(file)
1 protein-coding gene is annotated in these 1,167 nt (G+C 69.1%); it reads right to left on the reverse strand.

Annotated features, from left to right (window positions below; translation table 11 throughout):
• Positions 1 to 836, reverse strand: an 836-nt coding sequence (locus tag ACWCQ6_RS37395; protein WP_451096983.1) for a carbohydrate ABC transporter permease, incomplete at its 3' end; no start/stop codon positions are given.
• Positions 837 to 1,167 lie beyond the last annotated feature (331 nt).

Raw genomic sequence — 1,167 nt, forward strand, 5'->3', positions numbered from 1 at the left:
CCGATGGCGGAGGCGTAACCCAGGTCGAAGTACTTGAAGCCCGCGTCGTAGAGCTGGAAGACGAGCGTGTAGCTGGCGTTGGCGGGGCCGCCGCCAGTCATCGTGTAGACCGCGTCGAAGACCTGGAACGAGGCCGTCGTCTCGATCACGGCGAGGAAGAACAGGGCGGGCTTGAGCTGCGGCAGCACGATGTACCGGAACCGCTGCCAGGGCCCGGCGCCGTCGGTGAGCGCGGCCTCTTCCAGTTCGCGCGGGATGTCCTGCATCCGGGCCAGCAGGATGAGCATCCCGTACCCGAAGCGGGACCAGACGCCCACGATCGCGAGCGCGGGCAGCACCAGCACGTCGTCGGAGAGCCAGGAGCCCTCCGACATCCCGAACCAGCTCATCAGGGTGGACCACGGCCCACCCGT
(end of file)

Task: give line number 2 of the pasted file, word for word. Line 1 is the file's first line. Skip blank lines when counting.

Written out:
Annotated features, from left to right (window positions below; translation table 11 throughout):